We have the right, but are we ready for the responsibility?
The referendum gave gay people their place at the lunch counter, writes Donal Lynch, but they still have to pay the bill
Published 31/05/2015 | 02:30
When the street parties were over, the Facebook thanks had been given and the hangovers had been compassionately treated, it seemed like there was only one question left: Now that gay people have the right to marry, will many of us actually be doing it? If recent history in other jurisdictions is anything to go by, the answer is no.
Places - such as New York, Holland and Britain - where gay marriage has been legalised have seen a trickle, rather than a flood, of same-sex nuptials. Many of our own leading campaigners for same-sex marriage would seem to be quite far removed from wedding bells of their own. This generation of gay people successfully clamoured for the symbolism of equality but the humdrum reality of marriage is a lifestyle choice that we, seemingly, can take or leave.
A part of this is just a function of the current crop of gay people living most of their lives on the sidelines. Having felt disapproval for our unions, less of us are in the type of secure long-term relationships that would naturally lead to marriage.
But a part of it is also intimately tied up with gender. In the push to get the Yes vote over the line, we were constantly told by pro-marriage campaigners that love is not dependent on the sex of the couple. This is, of course, true but, political correctness aside, a willingness to submit to the bourgeois conventions of matrimony is usually more likely if at least one of the participants is female.
There is a trade-off that happens between men and women, an adherence to hardened-yet-rewarding social paradigms, that becomes more difficult when there's no woman in the equation. With the exception of Billy Idol most men, regardless of sexuality, don't grow up dreaming of a white wedding.
Women, regardless of sexuality, often do. Men see marriage as being connected to loss of financial freedom, while women associate it with desirable stability. This is of course connected to children and female reproductivity, which casting the rhetoric of the referendum aside, won't really come into the equation for most gay male couples.
One of the most ridiculous red herrings offered by the No side was that gay marriage will lead to a flood of surrogacy arrangements. Men might make equally good parents as women but we don't get broody in advance of having children in quite the same way as women and, quite frankly, even if we did, most of us are not made of the kind of money that a surrogate runs to these days. Economics and apathy, rather than plain old bigotry, will be what limits the numbers of gay parents. And gender, rather than sexuality, is what will, overwhelmingly, decide family-planning choices.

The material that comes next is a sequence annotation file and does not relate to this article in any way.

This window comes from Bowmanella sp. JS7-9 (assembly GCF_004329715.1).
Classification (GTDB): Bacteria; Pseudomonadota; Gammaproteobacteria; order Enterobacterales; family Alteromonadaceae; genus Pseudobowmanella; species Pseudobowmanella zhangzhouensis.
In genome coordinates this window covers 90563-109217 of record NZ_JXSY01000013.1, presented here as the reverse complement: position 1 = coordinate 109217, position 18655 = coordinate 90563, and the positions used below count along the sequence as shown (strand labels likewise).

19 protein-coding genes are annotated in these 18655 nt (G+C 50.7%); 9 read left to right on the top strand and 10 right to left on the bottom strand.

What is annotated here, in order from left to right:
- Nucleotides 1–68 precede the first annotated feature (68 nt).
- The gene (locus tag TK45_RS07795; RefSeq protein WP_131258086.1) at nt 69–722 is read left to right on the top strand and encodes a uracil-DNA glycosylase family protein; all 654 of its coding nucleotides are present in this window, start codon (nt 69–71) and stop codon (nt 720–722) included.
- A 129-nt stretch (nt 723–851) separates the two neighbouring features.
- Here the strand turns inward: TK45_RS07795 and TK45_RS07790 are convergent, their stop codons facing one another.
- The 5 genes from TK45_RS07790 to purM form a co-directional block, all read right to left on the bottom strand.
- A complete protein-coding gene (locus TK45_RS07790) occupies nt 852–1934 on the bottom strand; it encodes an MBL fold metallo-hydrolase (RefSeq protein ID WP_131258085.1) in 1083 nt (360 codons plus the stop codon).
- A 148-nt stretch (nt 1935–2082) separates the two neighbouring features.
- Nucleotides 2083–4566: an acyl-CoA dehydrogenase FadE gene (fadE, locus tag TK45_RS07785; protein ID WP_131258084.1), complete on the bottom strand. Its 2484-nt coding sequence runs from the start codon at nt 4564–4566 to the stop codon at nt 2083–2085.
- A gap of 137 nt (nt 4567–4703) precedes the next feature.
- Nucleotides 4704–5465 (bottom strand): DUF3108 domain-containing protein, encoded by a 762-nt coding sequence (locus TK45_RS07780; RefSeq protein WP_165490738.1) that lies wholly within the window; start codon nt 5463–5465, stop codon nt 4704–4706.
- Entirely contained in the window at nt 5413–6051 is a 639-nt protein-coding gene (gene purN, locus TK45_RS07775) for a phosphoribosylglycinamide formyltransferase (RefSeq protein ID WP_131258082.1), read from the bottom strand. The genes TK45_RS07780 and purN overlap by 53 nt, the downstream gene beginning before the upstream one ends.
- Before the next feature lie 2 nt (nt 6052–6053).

Perhaps, too, this 'have-it-all' generation may grapple with the 'grim yet ultimately rewarding' sacrifices of marriage.
In the post-referendum euphoria, there was a lot of commentary on what gay people had gained with the Yes vote. And there's no doubt that we're all on board with the pageants of power and status that are part and parcel of most modern weddings. But nobody mentioned that marriage is also, generally, about losing something: the joys and freedoms of single life.
The cliche of the promiscuous gay man was rehashed during the referendum debate and was countered with the fact that there are, of course, many gay people in monogamous relationships. But most literature that has been produced on the subject would seem to indicate that monogamy in gay relationships is still the exception rather than the rule.
Of course straight people have been messing up traditional marriage for generations now and there was no debate on their equality. Roughly half of all marriages now end in divorce. But if gay people are happy to settle for this half-assed, commitment-lite version of marriage, we fall into the trap that the post-war Zionists fell into - aping the worst excesses of the oppressor. Getting the right to be seen as a full member of society is only step one - that's straight voters' job done. Step two is gay people actually stepping up to the plate and showing that they can use these rights as they were intended, to improve their own lives.
Not because they need to show that they're as good as anyone else, but because they are as deserving of stability in their personal life, good sexual health and love in old age as anyone else.
In his 1970 song We People Who are Darker than Blue civil rights icon Curtis Mayfield issued his impassioned plea to the black population of America to grow into the rights they were slowly winning:
'Are we gonna stand around this town
And let what others say come true?
We're just good for nothing, they all figure
A boyish grown-up, shiftless jigger
Now we can hardly stand for that
Or is that really where it's at?'
Getting gay marriage was such an important milestone because we needed to give the next generation of gay people a finish line to aim for, in terms of their family lives. And of course the right to marry is bigger than the right itself - it's also a proxy for a whole range of issues relating to how gay people are seen and valued in society.
But perhaps the next stage of the gay revolution will not be a right we win but a responsibility we embrace. This will be the next big test for Ireland's gay community - can we make the bourgeois conventions of marriage work for us by playing by their rules and in doing so become the modern families which we promised were just as good as the mythical Iona version? The alternative is showing the world that the No campaigners were right all along, that we were only ever able for a watered-down version of the real thing.
And we can hardly stand for that.